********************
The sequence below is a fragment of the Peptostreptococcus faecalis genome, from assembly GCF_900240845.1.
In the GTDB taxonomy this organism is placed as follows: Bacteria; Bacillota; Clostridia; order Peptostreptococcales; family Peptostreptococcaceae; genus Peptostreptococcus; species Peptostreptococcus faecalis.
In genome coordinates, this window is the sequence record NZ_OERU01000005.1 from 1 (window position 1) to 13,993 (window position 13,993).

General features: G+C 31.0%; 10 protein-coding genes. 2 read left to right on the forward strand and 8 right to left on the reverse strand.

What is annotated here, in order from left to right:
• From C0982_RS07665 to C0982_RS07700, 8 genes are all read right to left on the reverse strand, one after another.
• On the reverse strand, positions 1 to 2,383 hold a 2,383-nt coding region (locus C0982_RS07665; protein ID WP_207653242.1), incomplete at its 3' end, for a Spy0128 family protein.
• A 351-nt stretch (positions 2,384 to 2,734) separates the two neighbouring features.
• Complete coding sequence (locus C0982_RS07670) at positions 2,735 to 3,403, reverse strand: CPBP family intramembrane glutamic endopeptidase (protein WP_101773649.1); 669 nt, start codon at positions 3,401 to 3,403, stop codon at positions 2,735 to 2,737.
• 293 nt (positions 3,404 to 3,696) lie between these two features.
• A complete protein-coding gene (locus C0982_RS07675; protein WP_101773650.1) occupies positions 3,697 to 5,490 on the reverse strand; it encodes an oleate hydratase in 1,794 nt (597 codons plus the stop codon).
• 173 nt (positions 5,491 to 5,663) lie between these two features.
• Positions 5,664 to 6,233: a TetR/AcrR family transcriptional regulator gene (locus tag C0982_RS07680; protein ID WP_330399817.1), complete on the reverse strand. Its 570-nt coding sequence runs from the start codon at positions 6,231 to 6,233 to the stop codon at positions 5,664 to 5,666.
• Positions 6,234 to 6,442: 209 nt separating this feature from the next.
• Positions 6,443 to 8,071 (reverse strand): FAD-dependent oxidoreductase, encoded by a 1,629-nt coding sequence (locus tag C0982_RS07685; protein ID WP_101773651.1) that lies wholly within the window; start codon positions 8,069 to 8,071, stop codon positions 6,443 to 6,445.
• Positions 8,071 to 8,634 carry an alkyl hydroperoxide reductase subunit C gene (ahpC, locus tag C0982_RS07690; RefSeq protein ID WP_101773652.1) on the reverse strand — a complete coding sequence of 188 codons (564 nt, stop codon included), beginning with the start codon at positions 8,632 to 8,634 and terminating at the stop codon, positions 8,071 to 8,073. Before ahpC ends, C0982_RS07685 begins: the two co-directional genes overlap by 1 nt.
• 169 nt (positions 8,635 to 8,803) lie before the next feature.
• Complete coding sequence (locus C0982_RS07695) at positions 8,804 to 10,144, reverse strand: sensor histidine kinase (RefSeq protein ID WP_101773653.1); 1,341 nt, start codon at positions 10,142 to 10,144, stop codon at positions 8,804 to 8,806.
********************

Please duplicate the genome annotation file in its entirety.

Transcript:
The sequence below is a fragment of the Peptostreptococcus faecalis genome, from assembly GCF_900240845.1.
In the GTDB taxonomy this organism is placed as follows: Bacteria; Bacillota; Clostridia; order Peptostreptococcales; family Peptostreptococcaceae; genus Peptostreptococcus; species Peptostreptococcus faecalis.
In genome coordinates, this window is the sequence record NZ_OERU01000005.1 from 1 (window position 1) to 13,993 (window position 13,993).

General features: G+C 31.0%; 10 protein-coding genes. 2 read left to right on the forward strand and 8 right to left on the reverse strand.

What is annotated here, in order from left to right:
• From C0982_RS07665 to C0982_RS07700, 8 genes are all read right to left on the reverse strand, one after another.
• On the reverse strand, positions 1 to 2,383 hold a 2,383-nt coding region (locus C0982_RS07665; protein ID WP_207653242.1), incomplete at its 3' end, for a Spy0128 family protein.
• A 351-nt stretch (positions 2,384 to 2,734) separates the two neighbouring features.
• Complete coding sequence (locus C0982_RS07670) at positions 2,735 to 3,403, reverse strand: CPBP family intramembrane glutamic endopeptidase (protein WP_101773649.1); 669 nt, start codon at positions 3,401 to 3,403, stop codon at positions 2,735 to 2,737.
• 293 nt (positions 3,404 to 3,696) lie between these two features.
• A complete protein-coding gene (locus C0982_RS07675; protein WP_101773650.1) occupies positions 3,697 to 5,490 on the reverse strand; it encodes an oleate hydratase in 1,794 nt (597 codons plus the stop codon).
• 173 nt (positions 5,491 to 5,663) lie between these two features.
• Positions 5,664 to 6,233: a TetR/AcrR family transcriptional regulator gene (locus tag C0982_RS07680; protein ID WP_330399817.1), complete on the reverse strand. Its 570-nt coding sequence runs from the start codon at positions 6,231 to 6,233 to the stop codon at positions 5,664 to 5,666.
• Positions 6,234 to 6,442: 209 nt separating this feature from the next.
• Positions 6,443 to 8,071 (reverse strand): FAD-dependent oxidoreductase, encoded by a 1,629-nt coding sequence (locus tag C0982_RS07685; protein ID WP_101773651.1) that lies wholly within the window; start codon positions 8,069 to 8,071, stop codon positions 6,443 to 6,445.
• Positions 8,071 to 8,634 carry an alkyl hydroperoxide reductase subunit C gene (ahpC, locus tag C0982_RS07690; RefSeq protein ID WP_101773652.1) on the reverse strand — a complete coding sequence of 188 codons (564 nt, stop codon included), beginning with the start codon at positions 8,632 to 8,634 and terminating at the stop codon, positions 8,071 to 8,073. Before ahpC ends, C0982_RS07685 begins: the two co-directional genes overlap by 1 nt.
• 169 nt (positions 8,635 to 8,803) lie before the next feature.
• Complete coding sequence (locus C0982_RS07695) at positions 8,804 to 10,144, reverse strand: sensor histidine kinase (RefSeq protein ID WP_101773653.1); 1,341 nt, start codon at positions 10,142 to 10,144, stop codon at positions 8,804 to 8,806.